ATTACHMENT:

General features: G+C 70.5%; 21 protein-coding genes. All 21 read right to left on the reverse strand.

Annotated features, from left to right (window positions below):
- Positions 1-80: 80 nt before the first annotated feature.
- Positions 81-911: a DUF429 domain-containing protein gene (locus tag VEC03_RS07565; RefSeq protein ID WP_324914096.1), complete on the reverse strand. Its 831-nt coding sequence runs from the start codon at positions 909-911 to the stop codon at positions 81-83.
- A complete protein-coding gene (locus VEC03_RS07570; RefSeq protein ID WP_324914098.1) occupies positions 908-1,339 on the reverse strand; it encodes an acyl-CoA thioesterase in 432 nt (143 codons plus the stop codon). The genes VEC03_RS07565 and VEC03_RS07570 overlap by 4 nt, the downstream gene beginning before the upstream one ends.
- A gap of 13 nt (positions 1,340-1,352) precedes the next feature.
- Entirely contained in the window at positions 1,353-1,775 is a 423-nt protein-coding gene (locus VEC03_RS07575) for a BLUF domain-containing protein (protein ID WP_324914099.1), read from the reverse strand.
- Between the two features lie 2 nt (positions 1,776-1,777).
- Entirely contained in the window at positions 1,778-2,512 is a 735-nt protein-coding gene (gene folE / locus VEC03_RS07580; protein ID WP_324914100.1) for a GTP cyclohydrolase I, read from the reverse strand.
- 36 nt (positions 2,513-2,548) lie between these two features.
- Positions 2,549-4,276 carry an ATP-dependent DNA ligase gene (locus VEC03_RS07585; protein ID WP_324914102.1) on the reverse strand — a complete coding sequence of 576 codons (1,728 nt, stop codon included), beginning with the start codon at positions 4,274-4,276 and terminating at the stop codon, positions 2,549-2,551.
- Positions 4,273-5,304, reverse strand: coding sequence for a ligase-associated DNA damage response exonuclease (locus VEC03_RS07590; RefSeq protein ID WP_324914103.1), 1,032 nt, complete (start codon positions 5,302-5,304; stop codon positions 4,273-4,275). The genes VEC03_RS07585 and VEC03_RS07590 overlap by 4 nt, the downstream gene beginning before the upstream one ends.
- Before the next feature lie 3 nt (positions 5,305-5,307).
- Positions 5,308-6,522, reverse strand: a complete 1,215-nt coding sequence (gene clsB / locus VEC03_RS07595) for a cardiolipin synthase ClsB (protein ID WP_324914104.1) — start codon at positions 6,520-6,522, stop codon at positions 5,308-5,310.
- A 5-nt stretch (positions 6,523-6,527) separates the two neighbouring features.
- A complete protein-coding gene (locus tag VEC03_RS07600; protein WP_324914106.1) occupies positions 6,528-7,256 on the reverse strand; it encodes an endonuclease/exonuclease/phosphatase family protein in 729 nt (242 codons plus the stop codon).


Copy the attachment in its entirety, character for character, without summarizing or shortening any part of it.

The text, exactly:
General features: G+C 70.5%; 21 protein-coding genes. All 21 read right to left on the reverse strand.

Annotated features, from left to right (window positions below):
- Positions 1-80: 80 nt before the first annotated feature.
- Positions 81-911: a DUF429 domain-containing protein gene (locus tag VEC03_RS07565; RefSeq protein ID WP_324914096.1), complete on the reverse strand. Its 831-nt coding sequence runs from the start codon at positions 909-911 to the stop codon at positions 81-83.
- A complete protein-coding gene (locus VEC03_RS07570; RefSeq protein ID WP_324914098.1) occupies positions 908-1,339 on the reverse strand; it encodes an acyl-CoA thioesterase in 432 nt (143 codons plus the stop codon). The genes VEC03_RS07565 and VEC03_RS07570 overlap by 4 nt, the downstream gene beginning before the upstream one ends.
- A gap of 13 nt (positions 1,340-1,352) precedes the next feature.
- Entirely contained in the window at positions 1,353-1,775 is a 423-nt protein-coding gene (locus VEC03_RS07575) for a BLUF domain-containing protein (protein ID WP_324914099.1), read from the reverse strand.
- Between the two features lie 2 nt (positions 1,776-1,777).
- Entirely contained in the window at positions 1,778-2,512 is a 735-nt protein-coding gene (gene folE / locus VEC03_RS07580; protein ID WP_324914100.1) for a GTP cyclohydrolase I, read from the reverse strand.
- 36 nt (positions 2,513-2,548) lie between these two features.
- Positions 2,549-4,276 carry an ATP-dependent DNA ligase gene (locus VEC03_RS07585; protein ID WP_324914102.1) on the reverse strand — a complete coding sequence of 576 codons (1,728 nt, stop codon included), beginning with the start codon at positions 4,274-4,276 and terminating at the stop codon, positions 2,549-2,551.
- Positions 4,273-5,304, reverse strand: coding sequence for a ligase-associated DNA damage response exonuclease (locus VEC03_RS07590; RefSeq protein ID WP_324914103.1), 1,032 nt, complete (start codon positions 5,302-5,304; stop codon positions 4,273-4,275). The genes VEC03_RS07585 and VEC03_RS07590 overlap by 4 nt, the downstream gene beginning before the upstream one ends.
- Before the next feature lie 3 nt (positions 5,305-5,307).
- Positions 5,308-6,522, reverse strand: a complete 1,215-nt coding sequence (gene clsB / locus VEC03_RS07595) for a cardiolipin synthase ClsB (protein ID WP_324914104.1) — start codon at positions 6,520-6,522, stop codon at positions 5,308-5,310.
- A 5-nt stretch (positions 6,523-6,527) separates the two neighbouring features.
- A complete protein-coding gene (locus tag VEC03_RS07600; protein WP_324914106.1) occupies positions 6,528-7,256 on the reverse strand; it encodes an endonuclease/exonuclease/phosphatase family protein in 729 nt (242 codons plus the stop codon).